Visulytix announced that Pegasus-disc, its artificial intelligence (AI) decision support tool for the analysis of retinal images, has been shown to perform similarly to the consensus opinion of human experts when detecting glaucoma from optic disc images. This follows a study conducted on the images of 186 patients at a major Harvard University teaching hospital, according to a company news release.
A study performed in collaboration with Dr. Brian Song and Professor Louis Pasquale at Massachusetts Eye and Ear Infirmary, Boston, compared the diagnostic accuracy of optic disc image evaluation by a group of glaucoma specialists to Visulytix’s Pegasus-disc, an automated, deep learning-based decision support tool.
The study concluded that Pegasus’ artificial intelligence tool was equivalent to the consensus of two human experts in the detection of glaucoma, and in some cases may have higher sensitivity. It is now being extended to include up to 400 subjects. The study was presented at the Association of Research in Vision and Ophthalmology (ARVO) international meeting being held in Honolulu, Hawaii on Monday, 30th April 2018.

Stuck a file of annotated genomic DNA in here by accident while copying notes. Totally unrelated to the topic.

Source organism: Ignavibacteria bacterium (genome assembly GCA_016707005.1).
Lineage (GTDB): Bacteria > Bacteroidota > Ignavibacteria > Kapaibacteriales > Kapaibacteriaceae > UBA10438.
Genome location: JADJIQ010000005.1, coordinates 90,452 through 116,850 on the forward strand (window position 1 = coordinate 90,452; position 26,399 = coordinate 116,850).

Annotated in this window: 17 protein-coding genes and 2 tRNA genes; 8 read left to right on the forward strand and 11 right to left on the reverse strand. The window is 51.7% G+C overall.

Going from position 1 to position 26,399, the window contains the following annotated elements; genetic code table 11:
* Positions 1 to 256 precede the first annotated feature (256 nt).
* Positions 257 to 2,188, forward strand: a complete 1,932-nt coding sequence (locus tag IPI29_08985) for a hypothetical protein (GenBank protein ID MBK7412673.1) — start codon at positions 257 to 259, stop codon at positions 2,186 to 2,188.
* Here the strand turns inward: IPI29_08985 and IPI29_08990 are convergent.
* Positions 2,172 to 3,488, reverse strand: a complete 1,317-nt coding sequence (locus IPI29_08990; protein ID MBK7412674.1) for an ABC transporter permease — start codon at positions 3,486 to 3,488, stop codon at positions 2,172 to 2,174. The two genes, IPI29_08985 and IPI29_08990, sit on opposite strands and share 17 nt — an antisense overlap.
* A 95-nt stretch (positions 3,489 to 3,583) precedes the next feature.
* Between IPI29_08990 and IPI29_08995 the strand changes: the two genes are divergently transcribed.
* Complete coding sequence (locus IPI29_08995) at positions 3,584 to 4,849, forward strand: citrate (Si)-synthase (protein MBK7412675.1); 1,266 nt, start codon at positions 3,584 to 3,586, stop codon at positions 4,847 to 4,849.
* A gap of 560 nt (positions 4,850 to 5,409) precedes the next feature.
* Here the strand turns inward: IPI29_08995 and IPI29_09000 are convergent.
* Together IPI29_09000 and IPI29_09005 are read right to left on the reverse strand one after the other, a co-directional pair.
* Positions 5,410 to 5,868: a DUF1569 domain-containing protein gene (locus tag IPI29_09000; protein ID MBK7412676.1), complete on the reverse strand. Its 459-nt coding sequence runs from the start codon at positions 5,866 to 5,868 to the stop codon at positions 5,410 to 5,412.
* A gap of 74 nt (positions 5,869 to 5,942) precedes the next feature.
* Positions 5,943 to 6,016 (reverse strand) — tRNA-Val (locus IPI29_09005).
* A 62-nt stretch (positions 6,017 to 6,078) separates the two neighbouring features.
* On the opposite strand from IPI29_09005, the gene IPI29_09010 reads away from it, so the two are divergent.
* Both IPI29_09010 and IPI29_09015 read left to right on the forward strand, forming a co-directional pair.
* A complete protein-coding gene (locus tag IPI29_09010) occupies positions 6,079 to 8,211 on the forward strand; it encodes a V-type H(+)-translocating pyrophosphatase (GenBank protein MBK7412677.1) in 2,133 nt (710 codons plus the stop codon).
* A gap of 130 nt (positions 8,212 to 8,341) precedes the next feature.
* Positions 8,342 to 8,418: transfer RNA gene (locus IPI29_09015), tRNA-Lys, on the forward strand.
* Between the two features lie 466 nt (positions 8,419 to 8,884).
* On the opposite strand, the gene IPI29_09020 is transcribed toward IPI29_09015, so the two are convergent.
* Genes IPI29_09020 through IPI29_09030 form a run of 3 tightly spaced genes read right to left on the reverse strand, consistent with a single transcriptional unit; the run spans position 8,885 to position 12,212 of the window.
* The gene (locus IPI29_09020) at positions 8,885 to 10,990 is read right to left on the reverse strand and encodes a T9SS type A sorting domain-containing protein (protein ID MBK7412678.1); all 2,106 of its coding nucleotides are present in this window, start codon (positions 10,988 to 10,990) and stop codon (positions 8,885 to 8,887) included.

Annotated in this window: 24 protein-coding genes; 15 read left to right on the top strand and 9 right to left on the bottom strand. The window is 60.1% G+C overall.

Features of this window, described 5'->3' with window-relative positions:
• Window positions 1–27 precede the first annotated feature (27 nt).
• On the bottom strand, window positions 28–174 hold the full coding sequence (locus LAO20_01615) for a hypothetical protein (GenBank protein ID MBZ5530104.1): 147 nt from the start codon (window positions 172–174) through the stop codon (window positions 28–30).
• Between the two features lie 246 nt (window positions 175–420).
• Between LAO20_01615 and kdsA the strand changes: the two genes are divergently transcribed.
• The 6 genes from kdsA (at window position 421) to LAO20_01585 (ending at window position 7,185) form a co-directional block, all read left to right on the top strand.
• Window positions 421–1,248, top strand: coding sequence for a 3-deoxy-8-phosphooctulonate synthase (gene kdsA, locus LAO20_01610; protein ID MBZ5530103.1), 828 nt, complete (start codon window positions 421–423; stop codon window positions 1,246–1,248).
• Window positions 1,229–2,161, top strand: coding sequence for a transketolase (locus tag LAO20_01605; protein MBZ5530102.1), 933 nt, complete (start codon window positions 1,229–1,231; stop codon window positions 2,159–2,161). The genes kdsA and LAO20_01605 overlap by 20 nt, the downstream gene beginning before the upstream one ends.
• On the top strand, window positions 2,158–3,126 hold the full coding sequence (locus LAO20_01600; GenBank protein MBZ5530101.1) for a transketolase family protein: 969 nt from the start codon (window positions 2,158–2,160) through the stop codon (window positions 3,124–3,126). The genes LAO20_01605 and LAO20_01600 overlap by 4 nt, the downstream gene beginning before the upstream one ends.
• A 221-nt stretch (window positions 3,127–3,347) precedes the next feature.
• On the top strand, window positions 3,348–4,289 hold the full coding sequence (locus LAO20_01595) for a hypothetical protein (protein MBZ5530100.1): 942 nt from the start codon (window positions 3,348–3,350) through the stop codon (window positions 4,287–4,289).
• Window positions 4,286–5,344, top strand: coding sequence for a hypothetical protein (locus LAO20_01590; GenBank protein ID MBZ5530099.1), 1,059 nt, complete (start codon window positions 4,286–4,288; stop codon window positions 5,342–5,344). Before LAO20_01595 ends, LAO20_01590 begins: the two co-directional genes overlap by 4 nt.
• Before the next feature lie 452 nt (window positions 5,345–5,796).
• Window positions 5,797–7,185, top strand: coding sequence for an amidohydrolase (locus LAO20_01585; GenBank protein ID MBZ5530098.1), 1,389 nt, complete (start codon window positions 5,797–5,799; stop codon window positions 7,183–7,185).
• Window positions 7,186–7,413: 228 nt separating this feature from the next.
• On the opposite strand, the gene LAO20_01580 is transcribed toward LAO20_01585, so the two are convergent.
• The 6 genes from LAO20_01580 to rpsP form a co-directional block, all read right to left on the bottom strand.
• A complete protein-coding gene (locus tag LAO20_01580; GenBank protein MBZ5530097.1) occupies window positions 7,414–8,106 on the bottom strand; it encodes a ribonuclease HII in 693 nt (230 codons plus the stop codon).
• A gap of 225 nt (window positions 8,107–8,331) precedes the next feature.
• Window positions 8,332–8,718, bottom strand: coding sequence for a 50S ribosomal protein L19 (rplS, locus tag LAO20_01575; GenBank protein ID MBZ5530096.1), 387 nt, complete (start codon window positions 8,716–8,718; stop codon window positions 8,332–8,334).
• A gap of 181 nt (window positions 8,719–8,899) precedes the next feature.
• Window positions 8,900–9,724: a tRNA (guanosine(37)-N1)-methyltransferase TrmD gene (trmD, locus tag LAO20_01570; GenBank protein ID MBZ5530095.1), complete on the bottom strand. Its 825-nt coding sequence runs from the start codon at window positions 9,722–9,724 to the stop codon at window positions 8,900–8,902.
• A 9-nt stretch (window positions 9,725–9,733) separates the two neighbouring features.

“Visulytix’s technology has enormous potential for high volume screening of patients in telemedicine programs” Professor Louis Pasquale of Harvard Medical School faculty, said in the news release. “With the prevalence of glaucoma, along with healthcare costs, rising, this technology will permit high quality care and make it accessible to patients around the world.”
The abstract was entitled “Automated Evaluation of Optic Disc Images for Manifest Glaucoma Detection Using a Deep-Learning, Neural Network-Based Algorithm.”
“It was a great opportunity to present the findings of our study with Harvard at such a prestigious conference. The results of the study were extremely encouraging as we work towards taking Pegasus to commercialization worldwide,” said Sameer Trikha, chief medical offer of Visulytix.